It was June 6, 1989, and President George H.W. Bush had just stopped elephant ivory from coming into the United States. A wildlife inspector spotted a shipment of 200 ivory buttons. The person shipping them said they came from the tusks of a mammoth. Ivory from the extinct ancestor of the elephant was legal.
Was it elephant or mammoth ivory? The inspector called Ed Espinoza for help. He worked at the first wildlife crime lab in the U.S. After studying elephant and mammoth ivory under a microscope, Espinoza discovered that they were different.
That detective work helped stop the trade in elephant ivory disguised as mammoth ivory. "It turned out to be a simple solution," Espinoza told TFK.
On the Case
The National Fish and Wildlife Forensics Lab, in Ashland, Oregon, tackles up to 900 such cases each year. Every day, packages arrive filled with items ranging from rhino horns to crocodile-skin boots. All are evidence in criminal investigations. Scientists dust the items for fingerprints. They examine them under microscopes. They look for the cause of death. The scientists' aim is to answer two questions: "What is it?" and "Who did it?" Their work has stopped sellers of rare animal parts and put elephant killers behind bars.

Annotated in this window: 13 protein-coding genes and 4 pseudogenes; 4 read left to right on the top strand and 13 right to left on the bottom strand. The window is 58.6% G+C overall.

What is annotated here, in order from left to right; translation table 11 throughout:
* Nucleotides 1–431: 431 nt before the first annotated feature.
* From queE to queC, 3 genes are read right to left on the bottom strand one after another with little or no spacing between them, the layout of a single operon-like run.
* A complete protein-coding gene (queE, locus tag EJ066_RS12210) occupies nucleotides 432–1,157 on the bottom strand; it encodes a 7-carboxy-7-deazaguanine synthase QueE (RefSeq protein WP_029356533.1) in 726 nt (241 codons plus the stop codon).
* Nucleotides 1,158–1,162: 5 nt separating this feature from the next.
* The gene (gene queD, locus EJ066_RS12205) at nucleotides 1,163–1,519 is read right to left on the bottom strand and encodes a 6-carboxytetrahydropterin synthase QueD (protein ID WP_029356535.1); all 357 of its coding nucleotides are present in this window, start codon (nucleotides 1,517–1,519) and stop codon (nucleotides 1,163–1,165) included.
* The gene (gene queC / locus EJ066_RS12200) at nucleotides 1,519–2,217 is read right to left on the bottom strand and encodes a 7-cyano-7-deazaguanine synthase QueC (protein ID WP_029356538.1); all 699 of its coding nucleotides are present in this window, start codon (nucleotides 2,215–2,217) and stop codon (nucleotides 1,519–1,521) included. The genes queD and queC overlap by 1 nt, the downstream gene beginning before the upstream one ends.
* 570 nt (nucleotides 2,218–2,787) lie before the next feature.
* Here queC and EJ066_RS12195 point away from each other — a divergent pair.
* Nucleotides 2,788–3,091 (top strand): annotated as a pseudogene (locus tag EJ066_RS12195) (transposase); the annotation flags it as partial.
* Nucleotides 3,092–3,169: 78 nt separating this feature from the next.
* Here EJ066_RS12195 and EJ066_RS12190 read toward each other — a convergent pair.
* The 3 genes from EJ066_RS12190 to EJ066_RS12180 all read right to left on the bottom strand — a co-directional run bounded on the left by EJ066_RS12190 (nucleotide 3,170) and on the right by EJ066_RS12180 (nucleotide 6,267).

The facility in Oregon is the official crime lab for the 180 nations that signed an agreement called the Convention on International Trade in Endangered Species (CITES). It protects about 1,000 species of rare plants and animals. "These are the most endangered species, and no trade is allowed whatsoever," Espinoza says.
He has worked at the lab since its creation, in 1989. He says that without the lab to prove a crime has been committed, the illegal wildlife trade would be out of control.
He offers the case of bear gallbladders as an example. One goes for as much as $60,000 in Southeast Asia. A smuggler might tell authorities that illegal bear gallbladders are legal pig gallbladders. Without proof from the lab, the smuggler would get away with a crime. "If we did not have the very strong laws that we have, the North American bear population would be wiped out in about a year," says Espinoza.
Do Your Part
You, too, can stop criminals. Laurel Neme wrote a book called Animal Investigators on the wildlife forensics lab. She says you should never buy illegal animal products or wild pets.
After a video of a slow loris got more than 5 million views, everyone wanted to own a big-eyed furry mammal. But don't be tempted! Neme advises you to think: "That animal shouldn't be in captivity." That view may stop a crime and make the job of scientists in Oregon just a bit easier.